This past week I taught a DMin intensive at Azusa Pacific University on church planting. As a way to get us into the subject I raised the question:
What Are We Doing When We Plant A Church?
First, let be clear about what we are not doing:
- We are not building a brand of churches; very few people today understand the differences between denominations, even fewer care about our cherished distinctions
- We are not trying to save or salvage a tradition; church planting as a way to keep a certain tribe in business may make some practical sense, but I have a hard time seeing God and the cloud of witnesses rejoicing at such a motivation
Think about this for a moment: Jesus comes announcing the kingdom of God; that kingdom, that rule and reign of God, the expression of God’s being and will, produces the church. The church is one for 1050 years; then we have the East-West split and have two churches until the Reformation—then we have a few. Today there are more than thirty-thousand (30,000) distinct Christian groups in the world!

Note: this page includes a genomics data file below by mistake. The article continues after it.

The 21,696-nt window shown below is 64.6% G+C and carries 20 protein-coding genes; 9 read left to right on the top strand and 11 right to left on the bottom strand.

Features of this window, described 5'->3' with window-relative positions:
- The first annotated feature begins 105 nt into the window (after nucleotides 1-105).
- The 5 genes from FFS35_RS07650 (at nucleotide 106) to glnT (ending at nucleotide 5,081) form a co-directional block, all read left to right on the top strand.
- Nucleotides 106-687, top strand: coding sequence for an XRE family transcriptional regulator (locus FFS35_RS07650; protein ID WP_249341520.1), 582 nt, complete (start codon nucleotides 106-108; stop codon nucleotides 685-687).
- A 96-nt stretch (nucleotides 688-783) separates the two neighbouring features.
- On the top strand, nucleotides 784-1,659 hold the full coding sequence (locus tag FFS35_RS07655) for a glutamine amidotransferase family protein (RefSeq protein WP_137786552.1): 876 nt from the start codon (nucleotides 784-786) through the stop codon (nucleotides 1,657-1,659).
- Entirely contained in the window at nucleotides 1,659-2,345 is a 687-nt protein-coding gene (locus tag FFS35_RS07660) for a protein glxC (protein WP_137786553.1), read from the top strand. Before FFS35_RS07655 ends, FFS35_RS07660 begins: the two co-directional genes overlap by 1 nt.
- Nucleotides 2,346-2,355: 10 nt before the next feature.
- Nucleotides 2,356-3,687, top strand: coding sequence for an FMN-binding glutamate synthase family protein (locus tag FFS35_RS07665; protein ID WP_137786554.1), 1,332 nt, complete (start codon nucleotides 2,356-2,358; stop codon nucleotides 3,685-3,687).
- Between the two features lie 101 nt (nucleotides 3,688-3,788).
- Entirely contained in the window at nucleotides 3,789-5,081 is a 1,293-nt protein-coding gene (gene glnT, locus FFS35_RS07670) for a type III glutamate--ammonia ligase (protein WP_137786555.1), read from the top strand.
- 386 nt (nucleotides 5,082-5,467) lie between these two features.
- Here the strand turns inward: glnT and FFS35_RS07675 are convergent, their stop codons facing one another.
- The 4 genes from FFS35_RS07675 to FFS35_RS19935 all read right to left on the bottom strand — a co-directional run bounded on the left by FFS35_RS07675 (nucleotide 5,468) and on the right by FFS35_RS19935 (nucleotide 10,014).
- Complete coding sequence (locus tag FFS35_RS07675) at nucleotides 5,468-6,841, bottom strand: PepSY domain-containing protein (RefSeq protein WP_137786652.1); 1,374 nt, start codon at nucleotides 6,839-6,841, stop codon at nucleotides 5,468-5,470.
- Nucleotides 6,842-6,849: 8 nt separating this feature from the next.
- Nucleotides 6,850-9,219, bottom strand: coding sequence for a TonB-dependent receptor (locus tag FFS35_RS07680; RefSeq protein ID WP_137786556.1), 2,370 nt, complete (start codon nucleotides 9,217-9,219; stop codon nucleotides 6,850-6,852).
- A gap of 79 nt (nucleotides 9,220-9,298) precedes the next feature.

Fitting church planting into that sad story of mostly negative division cannot be a good thing.
What then is the story that is both righteous and adequate for motivating church planting? We go back to Jesus and Paul and their conscious motivation: to create groups of people (churches…of any denomination) who are ordering their lives around being students and ambassadors of Jesus. We are creating outposts of kingdom living, of kingdom activity.
I know the vast majority of these church plants will end up in a denomination of sorts. I am not against denominations—I happily serve in one! I just know that the very best, most energizing and animating motivation to plant churches is to see them as an extension of what Jesus began to do long ago: make apprentices of Jesus who then live their lives for the sake of others.
Connect with Todd Hunter at the next Telos Event.